Guest Post From Author Sandy Barker
Toady I bring you a great guest post by none other than the lovely and very talented, Sandy Barker. Sandy shares with us her thoughts on writing international characters into your stories.
Sandy is a writer, traveller and hopeful romantic with a lengthy bucket list, and many of her travel adventures have found homes in her novels. She’s also an avid reader, a film buff, a wine lover and a coffee snob.
Sandy lives in Melbourne Australia with her partner, Ben, who she met while travelling in Greece. Their real-life love story inspired Sandy’s debut novel One Summer in Santorini, the first in the five-book Holiday Romance series with One More Chapter, an imprint of HarperCollins.
The series continues in Paris, Sydney, and Bali with Tuscany the final destination in the series. Sandy's novels The Christmas Swap and The Christmas Trip celebrate her favourite time of the year, and her romcom, The Dating Game, is set in the (fascinating) world of Reality TV.
Writing International Characters – by Sandy Barker
When I was growing up, my grandmother on my dad’s side – the English side of the family – called me and my sister ‘Oz Merry Poms’. That’s because we were 1/2-English, 1/2-American and born in Australia.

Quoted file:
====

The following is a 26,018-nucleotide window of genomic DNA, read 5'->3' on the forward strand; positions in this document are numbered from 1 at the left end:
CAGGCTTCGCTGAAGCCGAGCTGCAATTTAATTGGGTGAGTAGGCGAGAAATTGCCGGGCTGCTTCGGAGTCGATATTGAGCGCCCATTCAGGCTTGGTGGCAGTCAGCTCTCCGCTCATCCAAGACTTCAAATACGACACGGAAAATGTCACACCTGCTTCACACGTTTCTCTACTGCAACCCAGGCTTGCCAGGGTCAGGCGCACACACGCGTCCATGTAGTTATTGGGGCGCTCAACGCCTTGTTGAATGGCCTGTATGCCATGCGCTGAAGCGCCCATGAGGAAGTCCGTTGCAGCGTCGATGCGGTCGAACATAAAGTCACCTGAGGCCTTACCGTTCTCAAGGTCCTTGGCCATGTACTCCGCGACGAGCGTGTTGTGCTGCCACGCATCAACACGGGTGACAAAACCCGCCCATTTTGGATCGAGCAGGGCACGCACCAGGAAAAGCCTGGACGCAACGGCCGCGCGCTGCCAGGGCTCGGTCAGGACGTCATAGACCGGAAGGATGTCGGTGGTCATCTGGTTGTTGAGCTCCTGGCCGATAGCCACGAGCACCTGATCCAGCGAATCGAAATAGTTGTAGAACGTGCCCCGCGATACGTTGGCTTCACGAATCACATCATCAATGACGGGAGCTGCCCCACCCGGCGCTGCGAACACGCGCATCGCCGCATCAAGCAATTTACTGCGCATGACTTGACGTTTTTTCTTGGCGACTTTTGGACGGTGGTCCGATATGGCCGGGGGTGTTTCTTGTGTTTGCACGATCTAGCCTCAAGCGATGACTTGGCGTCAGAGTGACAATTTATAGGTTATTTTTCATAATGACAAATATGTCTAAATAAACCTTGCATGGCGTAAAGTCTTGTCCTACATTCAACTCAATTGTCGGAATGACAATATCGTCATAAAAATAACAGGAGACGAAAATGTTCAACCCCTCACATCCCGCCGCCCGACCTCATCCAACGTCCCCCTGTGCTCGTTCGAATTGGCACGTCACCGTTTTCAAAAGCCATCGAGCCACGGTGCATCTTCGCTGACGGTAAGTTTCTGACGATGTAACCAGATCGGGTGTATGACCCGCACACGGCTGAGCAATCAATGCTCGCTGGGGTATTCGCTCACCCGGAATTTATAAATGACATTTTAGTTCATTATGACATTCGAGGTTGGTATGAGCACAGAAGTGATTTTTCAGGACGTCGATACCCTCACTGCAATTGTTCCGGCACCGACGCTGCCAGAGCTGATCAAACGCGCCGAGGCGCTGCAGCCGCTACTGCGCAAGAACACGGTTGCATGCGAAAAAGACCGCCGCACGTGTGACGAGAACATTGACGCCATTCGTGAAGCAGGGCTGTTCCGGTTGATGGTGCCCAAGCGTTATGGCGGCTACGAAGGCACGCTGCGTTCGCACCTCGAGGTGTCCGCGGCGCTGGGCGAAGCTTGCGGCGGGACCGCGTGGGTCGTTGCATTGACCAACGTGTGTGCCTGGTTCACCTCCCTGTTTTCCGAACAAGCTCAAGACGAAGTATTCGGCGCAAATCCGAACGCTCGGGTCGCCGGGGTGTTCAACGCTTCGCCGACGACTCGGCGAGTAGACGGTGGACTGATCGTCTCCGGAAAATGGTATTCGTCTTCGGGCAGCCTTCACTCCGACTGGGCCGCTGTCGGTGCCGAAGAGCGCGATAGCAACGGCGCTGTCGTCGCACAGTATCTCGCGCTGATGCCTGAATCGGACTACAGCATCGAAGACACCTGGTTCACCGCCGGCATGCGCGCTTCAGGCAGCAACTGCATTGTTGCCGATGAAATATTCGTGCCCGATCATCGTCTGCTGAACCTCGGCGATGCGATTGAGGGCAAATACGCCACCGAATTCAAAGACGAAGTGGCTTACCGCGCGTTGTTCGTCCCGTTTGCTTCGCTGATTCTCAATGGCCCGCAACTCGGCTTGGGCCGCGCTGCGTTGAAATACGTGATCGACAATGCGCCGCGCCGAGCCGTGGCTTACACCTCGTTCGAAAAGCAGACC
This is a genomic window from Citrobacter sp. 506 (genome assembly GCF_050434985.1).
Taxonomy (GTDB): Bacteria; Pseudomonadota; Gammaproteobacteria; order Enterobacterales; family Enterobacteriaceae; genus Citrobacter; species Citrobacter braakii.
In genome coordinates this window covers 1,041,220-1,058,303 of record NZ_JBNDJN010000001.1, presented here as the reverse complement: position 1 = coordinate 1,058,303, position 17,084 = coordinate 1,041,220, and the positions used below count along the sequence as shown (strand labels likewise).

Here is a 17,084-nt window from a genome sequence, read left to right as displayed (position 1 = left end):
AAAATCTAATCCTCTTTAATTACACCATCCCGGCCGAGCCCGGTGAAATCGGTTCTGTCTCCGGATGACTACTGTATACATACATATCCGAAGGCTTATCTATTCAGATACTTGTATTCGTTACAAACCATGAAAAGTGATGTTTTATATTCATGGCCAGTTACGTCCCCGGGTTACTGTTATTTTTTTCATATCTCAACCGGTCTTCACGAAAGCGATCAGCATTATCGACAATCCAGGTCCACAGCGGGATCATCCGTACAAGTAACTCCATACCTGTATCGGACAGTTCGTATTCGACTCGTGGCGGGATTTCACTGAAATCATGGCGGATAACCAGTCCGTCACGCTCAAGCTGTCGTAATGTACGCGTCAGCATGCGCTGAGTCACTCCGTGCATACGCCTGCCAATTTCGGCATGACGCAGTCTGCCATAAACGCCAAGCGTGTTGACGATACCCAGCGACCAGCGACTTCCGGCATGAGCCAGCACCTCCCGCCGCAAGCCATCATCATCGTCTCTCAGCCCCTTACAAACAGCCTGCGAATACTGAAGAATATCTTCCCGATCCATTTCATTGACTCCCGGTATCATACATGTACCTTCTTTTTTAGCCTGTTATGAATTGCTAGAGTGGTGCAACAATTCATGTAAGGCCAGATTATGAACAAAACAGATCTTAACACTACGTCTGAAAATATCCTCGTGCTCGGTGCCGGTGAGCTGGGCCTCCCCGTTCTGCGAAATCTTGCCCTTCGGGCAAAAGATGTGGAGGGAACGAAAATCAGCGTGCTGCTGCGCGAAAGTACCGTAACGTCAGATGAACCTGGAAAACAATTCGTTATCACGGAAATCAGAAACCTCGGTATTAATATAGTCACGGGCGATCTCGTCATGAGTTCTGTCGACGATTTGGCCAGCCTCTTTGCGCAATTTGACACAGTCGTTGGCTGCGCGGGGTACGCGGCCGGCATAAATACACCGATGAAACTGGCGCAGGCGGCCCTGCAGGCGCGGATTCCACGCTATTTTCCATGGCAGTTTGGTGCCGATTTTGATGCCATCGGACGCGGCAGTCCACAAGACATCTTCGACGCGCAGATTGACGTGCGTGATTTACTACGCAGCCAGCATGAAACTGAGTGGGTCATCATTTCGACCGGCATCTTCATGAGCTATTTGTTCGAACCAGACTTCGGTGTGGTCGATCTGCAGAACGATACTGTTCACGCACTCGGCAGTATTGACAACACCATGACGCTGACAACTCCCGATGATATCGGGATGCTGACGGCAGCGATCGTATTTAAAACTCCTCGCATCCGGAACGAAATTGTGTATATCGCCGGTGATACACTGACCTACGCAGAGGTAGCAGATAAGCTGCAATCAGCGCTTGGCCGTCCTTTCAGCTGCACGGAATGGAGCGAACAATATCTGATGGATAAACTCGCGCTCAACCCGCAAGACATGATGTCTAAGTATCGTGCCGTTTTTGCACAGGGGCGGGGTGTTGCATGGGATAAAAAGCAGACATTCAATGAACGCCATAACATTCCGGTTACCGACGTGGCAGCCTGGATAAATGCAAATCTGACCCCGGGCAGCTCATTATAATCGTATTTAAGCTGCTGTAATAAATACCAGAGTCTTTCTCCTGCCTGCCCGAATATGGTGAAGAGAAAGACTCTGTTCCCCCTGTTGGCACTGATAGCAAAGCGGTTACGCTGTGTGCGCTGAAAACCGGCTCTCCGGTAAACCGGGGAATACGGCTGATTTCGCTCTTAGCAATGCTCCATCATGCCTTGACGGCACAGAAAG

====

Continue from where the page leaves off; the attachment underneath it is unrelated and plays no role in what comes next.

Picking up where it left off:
Now, firmly in middle age, I have called all 3 countries home, having lived in the US and the UK, as well as in 3 cities in Australia. The adventurous spirit that my parents instilled in me – taking us on our first international trip when I was only 7 – has stuck. I’ve lived abroad for around 1/3 of my life, and when I can, I travel. I get antsy if I stay still too long and post-pandemic, I scratched that itch with a 6-week trip to Europe and the UK in July and August.
Like me, many of my characters are travellers, some even living abroad, and on their travels, they meet people from across the world. I thought it would be interesting to deconstruct how I write international characters – the strategies I use to make them authentic and the challenges I sometimes bump into.
Embrace the differences
Long before I started writing, I would study other people – not in a weird, creepy way, but with fascination. When we travel somewhere new or I meet new people, I am enthralled by personalities, by the gait of someone’s walk, how they lounge or fidget, or how act when they’re excited, nervous, annoyed, or furious. Those are nuggets for strong characterisation.